No. The French Revolution of 1789 was a middle-class rebellion against the privileges of the aristocracy and the clergy. It was never intended to produce a democratic form of government and, in that sense, was nothing like the American Revolution of 1776.
Almost immediately after 1789, the French Revolution became a scramble for power between groups of middle-class politicians and professionals. By 1793, another revolution was required to oust the Jacobins who had simply become a dictatorial group. But then in 1799, Bonaparte organised an army coup and France became a military dictatorship; complete with secret police, institutionalised torture, assassinations and forced exile.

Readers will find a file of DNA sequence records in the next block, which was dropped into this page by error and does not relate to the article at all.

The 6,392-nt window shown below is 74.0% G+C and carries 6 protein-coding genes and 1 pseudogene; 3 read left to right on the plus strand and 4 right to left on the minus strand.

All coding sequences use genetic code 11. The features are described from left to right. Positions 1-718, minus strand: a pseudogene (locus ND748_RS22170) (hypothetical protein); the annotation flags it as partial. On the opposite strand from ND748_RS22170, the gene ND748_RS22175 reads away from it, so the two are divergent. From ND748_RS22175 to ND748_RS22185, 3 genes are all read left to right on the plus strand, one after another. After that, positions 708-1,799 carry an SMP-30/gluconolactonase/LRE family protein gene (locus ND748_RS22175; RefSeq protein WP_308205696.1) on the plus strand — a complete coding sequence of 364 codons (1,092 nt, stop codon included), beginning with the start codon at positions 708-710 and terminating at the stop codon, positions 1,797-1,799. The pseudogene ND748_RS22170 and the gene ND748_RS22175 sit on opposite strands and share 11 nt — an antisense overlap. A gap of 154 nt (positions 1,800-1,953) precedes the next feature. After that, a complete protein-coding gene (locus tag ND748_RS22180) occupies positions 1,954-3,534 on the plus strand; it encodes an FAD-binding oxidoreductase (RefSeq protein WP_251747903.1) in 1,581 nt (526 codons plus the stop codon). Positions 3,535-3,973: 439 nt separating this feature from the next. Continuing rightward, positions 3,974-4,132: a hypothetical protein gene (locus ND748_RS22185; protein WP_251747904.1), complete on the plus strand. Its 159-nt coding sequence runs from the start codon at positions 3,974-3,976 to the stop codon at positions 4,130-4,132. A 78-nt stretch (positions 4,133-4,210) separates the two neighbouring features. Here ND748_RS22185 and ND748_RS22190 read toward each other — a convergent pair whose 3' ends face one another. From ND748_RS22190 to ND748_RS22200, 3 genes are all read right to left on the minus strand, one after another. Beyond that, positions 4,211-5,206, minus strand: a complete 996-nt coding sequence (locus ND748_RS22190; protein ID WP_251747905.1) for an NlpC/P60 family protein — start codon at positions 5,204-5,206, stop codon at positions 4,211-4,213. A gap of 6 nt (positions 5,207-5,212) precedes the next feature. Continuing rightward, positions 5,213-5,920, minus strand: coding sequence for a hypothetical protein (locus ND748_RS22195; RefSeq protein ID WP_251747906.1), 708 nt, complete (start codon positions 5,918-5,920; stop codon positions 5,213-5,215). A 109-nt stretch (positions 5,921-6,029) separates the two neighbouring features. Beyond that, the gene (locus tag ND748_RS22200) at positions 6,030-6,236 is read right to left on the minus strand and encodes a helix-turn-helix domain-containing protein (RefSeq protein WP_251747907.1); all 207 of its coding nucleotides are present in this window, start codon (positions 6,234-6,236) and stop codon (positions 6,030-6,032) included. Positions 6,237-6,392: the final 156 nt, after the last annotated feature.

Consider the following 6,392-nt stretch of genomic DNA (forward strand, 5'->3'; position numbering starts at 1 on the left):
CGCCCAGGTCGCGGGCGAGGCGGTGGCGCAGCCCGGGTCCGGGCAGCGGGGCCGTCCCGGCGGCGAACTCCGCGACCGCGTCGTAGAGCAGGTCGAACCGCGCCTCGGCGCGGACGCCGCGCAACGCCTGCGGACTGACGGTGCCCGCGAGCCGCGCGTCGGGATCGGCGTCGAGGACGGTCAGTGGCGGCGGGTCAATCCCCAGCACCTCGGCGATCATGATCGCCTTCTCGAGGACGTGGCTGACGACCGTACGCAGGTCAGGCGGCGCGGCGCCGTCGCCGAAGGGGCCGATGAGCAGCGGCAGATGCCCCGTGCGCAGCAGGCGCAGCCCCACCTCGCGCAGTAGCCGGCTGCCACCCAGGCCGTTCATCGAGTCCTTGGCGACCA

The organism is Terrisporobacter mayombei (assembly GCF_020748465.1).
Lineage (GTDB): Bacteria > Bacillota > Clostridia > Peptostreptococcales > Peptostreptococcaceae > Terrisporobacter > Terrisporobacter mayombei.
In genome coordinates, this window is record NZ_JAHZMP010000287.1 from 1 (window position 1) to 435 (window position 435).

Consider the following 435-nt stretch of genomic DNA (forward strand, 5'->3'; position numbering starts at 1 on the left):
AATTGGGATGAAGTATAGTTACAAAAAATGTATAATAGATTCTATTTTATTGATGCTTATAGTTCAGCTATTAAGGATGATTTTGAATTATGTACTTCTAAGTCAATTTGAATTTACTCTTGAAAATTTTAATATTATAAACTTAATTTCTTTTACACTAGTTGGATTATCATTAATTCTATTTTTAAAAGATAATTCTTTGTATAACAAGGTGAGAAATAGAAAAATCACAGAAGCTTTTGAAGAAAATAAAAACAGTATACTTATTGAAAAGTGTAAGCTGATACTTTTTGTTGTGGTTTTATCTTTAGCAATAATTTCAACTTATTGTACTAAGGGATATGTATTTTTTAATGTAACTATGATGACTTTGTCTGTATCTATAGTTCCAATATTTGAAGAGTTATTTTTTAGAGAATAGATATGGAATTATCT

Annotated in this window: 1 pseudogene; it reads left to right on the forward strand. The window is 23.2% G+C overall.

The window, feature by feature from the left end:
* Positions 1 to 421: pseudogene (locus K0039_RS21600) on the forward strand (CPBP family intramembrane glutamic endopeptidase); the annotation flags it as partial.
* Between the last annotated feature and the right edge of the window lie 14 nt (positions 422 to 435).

This lasted only for 5 years. In 1804, Bonaparte was crowned as Emperor of the French and France became a monarchy again. Monarchy continued in France in the hands of different families until 1870; almost 100 years after the revolution that overthrew King Louis XVI.
So France had no experience of democracy after 1789, until perhaps the early years of the 20th century. The Third Republic of 1870 was a weak, corrupt and class-ridden form of government; again dominated by just 4 or 5 political families, even after the monarchy was finally abandoned.
The main origins of modern democracy lie with the Levellers of the 1640s in England, with the Bill of Rights 1689 in England, the Declaration of Independence in USA in 1776, the Chartist Movement in UK during 1838-48, and the many popular revolutions in Europe in 1830 and 1848.